An employee-based lawsuit can destroy a company. The management goes into bunker mode, chauffeurs choose sides, affidavits are signed, and animosity grows. It’s miserable.
In the end, everyone loses except the lawyers.
Unfortunately, most employers don’t realize until after the fact that a lawsuit could’ve been prevented. The key to avoiding or at least defending a lawsuit is to establish proper employment practices and procedures.
- Pay Gap & Setup Time – Most transportation lawsuits revolve around this issue. A chauffeur should be paid from the time he picks up a car until the time he drops it off. Chauffeurs should also be paid for gaps in between runs. In addition, a chauffeur should be compensated for car washes and setup time. This precedent was established with prince v CLS Transportation.
- Use “Independent” IOs – An independent operator should actually be “independent.” This means the chauffeur owns or leases the car, carries his own insurance, pays for gas, and is independently licensed by the state. Lawsuits arise when IOs are forced to pay the company workman’s compensation or other employee based fees.
- Don’t be a Jerk – Most class-action lawsuits aren’t based on greed. They’re based on deep-seeded chauffeur resentment and hatred towards managers and owners. When a class-action settlement is divvied up, the payouts are laughable. Chauffeurs pursue lawsuits because they want to hurt the company.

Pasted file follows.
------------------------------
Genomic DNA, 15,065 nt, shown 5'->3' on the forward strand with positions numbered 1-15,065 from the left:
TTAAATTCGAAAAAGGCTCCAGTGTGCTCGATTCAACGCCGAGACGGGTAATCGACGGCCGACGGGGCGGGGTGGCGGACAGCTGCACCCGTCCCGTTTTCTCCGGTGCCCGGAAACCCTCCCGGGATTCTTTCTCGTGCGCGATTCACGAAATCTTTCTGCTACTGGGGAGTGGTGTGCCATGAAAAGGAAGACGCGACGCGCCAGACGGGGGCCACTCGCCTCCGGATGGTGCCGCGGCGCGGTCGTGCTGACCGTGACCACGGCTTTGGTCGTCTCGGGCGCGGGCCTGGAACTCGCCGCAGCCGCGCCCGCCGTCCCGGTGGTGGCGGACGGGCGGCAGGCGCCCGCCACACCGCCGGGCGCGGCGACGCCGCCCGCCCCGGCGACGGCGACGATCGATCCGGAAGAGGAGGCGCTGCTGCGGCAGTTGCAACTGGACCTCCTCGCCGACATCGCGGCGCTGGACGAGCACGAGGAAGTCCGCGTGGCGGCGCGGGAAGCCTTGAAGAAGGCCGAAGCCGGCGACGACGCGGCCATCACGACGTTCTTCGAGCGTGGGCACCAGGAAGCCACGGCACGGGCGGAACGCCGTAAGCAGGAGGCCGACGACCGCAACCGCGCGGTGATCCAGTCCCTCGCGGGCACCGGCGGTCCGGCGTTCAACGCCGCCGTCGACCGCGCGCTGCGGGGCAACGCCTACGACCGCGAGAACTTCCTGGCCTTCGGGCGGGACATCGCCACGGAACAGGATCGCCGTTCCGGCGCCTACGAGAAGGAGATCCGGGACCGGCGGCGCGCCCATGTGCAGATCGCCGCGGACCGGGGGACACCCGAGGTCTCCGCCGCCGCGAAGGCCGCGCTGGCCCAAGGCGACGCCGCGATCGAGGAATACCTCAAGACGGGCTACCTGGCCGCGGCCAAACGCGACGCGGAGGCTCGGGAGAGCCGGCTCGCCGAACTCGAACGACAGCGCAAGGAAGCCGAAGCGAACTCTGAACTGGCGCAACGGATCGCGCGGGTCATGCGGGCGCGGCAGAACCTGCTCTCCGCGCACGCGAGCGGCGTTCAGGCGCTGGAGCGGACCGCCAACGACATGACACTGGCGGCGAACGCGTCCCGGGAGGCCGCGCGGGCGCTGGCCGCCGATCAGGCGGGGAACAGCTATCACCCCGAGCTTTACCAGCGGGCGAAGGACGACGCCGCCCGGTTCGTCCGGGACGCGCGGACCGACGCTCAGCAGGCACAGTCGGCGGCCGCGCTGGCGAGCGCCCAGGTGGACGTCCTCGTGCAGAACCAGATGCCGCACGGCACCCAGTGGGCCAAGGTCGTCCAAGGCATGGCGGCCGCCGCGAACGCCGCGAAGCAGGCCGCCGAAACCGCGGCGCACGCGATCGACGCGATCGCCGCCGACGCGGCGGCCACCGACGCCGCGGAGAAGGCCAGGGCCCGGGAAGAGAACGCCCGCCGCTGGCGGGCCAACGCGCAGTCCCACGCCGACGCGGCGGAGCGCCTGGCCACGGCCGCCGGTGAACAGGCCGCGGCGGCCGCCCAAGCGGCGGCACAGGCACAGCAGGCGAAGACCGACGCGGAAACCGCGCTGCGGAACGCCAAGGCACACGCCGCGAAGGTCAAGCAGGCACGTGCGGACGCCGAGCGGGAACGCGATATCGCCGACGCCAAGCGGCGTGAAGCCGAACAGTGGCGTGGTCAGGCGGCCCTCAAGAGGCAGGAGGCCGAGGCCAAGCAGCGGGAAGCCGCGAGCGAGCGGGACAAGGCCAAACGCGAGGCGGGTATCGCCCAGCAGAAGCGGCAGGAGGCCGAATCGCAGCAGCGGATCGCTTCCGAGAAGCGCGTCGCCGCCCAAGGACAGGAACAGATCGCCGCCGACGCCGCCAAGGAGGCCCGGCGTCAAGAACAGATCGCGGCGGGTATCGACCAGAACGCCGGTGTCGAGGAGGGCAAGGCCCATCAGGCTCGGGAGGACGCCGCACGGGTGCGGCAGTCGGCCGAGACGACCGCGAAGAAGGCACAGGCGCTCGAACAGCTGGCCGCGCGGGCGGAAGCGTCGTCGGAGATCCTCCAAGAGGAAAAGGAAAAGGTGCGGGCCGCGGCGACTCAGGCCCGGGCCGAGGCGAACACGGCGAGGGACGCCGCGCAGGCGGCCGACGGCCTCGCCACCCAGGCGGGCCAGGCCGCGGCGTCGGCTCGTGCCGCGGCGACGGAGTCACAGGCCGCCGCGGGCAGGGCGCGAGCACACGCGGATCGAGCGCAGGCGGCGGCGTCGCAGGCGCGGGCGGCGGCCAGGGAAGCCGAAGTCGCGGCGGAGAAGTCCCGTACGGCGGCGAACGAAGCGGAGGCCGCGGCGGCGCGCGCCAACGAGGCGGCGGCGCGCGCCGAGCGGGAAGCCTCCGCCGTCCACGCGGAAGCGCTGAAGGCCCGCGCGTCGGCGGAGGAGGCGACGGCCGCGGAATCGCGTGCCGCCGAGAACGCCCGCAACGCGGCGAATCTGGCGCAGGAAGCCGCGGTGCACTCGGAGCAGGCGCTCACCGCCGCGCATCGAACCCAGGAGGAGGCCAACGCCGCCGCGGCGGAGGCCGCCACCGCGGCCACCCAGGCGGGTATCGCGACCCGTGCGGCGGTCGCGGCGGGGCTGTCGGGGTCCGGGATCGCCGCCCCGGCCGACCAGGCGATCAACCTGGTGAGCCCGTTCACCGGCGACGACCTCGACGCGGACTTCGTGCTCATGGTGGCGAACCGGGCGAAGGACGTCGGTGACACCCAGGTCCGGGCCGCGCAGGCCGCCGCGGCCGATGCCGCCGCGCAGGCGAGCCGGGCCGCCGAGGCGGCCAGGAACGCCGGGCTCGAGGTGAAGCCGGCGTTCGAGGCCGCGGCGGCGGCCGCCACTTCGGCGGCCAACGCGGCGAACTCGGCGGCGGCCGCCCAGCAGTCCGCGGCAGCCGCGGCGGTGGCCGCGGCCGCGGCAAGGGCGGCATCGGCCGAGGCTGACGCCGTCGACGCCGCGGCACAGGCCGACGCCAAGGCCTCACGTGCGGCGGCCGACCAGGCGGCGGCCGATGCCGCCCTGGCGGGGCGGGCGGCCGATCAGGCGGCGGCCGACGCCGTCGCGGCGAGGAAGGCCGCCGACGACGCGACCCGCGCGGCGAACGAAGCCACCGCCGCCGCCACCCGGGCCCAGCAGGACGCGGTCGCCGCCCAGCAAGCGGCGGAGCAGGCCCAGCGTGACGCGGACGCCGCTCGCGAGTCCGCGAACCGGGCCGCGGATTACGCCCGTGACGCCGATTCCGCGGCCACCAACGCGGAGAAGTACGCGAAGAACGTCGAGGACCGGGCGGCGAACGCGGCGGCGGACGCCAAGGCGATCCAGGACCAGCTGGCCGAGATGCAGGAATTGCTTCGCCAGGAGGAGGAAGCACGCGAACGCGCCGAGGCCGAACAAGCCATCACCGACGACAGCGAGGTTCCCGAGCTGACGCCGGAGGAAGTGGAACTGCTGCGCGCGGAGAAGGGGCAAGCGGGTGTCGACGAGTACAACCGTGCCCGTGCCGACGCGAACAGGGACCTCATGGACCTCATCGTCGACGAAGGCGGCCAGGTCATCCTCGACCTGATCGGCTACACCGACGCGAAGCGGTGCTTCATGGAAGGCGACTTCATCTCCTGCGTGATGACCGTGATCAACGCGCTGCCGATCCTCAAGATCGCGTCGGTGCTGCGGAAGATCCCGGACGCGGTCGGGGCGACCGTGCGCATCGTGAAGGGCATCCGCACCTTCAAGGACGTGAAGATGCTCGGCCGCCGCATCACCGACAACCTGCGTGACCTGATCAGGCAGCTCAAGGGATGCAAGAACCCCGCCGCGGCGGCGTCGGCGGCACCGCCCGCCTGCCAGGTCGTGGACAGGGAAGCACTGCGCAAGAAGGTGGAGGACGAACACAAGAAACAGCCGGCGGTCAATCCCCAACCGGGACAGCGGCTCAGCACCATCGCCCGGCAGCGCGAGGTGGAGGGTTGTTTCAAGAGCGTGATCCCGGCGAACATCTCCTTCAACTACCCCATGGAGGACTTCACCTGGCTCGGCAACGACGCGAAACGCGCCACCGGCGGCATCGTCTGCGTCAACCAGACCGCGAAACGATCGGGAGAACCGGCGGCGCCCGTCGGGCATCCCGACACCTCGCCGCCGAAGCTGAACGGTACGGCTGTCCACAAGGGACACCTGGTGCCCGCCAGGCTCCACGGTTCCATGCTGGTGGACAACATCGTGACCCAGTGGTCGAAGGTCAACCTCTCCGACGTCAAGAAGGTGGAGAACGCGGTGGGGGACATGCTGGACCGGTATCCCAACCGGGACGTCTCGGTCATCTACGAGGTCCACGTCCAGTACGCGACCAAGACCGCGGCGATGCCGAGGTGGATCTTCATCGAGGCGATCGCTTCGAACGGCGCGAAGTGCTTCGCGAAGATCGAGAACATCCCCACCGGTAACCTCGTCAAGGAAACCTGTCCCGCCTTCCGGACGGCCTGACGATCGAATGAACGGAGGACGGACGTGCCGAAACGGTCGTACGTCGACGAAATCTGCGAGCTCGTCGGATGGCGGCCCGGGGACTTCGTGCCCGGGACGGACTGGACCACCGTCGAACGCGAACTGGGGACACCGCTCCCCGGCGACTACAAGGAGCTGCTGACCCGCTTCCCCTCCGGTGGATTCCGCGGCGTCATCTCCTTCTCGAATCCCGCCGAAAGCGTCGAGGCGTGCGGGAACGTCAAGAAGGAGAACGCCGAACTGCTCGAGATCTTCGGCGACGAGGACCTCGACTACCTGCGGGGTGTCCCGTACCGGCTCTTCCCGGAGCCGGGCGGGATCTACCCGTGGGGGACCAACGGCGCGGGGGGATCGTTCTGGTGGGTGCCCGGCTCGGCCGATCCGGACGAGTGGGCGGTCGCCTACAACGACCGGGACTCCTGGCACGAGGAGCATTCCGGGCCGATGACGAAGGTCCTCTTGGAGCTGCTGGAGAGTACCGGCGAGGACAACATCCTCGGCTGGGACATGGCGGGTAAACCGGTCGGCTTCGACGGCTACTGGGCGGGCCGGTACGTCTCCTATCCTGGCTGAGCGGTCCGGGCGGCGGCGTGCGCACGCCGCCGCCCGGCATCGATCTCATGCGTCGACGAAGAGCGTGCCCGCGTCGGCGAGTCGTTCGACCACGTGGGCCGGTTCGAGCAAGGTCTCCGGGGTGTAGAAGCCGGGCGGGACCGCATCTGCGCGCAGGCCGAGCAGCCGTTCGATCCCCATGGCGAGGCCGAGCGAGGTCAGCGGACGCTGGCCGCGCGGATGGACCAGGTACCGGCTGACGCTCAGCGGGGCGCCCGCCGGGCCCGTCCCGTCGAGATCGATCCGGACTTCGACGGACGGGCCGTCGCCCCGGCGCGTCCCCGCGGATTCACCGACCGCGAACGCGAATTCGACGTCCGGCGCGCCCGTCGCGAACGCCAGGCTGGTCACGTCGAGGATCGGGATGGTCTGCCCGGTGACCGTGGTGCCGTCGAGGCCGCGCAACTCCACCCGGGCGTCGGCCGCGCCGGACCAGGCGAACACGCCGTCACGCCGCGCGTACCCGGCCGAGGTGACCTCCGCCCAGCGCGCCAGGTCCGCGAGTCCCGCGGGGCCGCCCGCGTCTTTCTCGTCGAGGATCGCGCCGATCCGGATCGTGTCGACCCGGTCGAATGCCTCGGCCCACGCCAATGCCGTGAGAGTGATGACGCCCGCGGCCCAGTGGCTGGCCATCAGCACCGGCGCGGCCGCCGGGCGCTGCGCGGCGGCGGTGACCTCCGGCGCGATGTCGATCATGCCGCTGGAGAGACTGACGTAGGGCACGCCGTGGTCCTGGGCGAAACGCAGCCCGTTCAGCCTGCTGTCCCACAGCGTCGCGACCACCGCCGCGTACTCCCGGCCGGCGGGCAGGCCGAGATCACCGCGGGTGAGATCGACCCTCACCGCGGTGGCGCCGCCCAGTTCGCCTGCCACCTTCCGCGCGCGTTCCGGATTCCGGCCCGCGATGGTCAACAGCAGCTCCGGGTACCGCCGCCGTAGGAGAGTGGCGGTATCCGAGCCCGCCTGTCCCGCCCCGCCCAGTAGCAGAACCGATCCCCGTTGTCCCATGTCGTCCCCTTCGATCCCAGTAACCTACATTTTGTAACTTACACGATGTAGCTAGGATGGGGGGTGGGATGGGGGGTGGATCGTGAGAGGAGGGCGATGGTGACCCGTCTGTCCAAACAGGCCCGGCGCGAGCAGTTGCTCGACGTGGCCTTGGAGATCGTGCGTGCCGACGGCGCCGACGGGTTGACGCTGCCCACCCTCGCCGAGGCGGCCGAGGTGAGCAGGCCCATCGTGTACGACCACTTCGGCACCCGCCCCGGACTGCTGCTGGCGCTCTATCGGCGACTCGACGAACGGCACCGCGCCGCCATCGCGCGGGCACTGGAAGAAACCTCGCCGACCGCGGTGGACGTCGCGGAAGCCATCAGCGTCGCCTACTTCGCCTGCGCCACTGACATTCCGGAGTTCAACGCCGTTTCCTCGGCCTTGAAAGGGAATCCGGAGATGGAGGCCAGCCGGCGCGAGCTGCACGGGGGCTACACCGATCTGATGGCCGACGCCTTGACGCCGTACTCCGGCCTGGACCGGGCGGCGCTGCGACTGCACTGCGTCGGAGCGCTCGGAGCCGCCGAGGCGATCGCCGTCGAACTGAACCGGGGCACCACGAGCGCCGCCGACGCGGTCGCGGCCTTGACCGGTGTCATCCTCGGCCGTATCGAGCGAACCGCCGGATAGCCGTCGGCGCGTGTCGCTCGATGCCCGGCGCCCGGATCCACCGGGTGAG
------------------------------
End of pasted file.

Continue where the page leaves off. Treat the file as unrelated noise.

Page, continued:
- Document Everything – It’s vital to document employee infractions and keep personnel files. If a chauffeur is terminated, a paper trail should support the dismissal.
- Don’t Retaliate – Even if an employee files a labor board complaint, don’t retaliate. This only opens you to a serious retaliation claim.
- Record Everything – Every call should be recorded. When a chauffeur has an issue, dispatch should resolve the problem on a monitored land line. If necessary, a manager can review the disagreement.
- Use a DriveCam – DriveCams help with two important legal problems. First, they keep small fender benders from turning in to personal injury lawsuits. Second, they create a permanent record of reckless driving. All incidents should be downloaded and put in the chauffeurs personnel file.
- Use an Employee Handbook – A fixed set of standards should be established for all chauffeurs. The handbook should include all matters of decorum, appearance, and behavior. Chauffeurs should be regularly evaluated based on expectations set in the handbook. If a grievance arises, consistent evaluations are the foundation of a strong defense.
The limousine business is tough. Most operators don’t make it past 5 years. The long hours, lousy clients, and cut-throat rates humble the best of businessmen. An employee-based lawsuit only makes it worse.
Luckily, chauffeurs rarely file lawsuits. By their nature, chauffeurs put up with a lot of B.S. and are largely transient. Unless they’re emotionally invested, chauffeurs will simply move on to a better company.
Unfortunately, it only takes one angry and resentful employee to destroy a company. Do you really want to take that chance? If it can happen to Bell and CLS, it can certainly happen to you.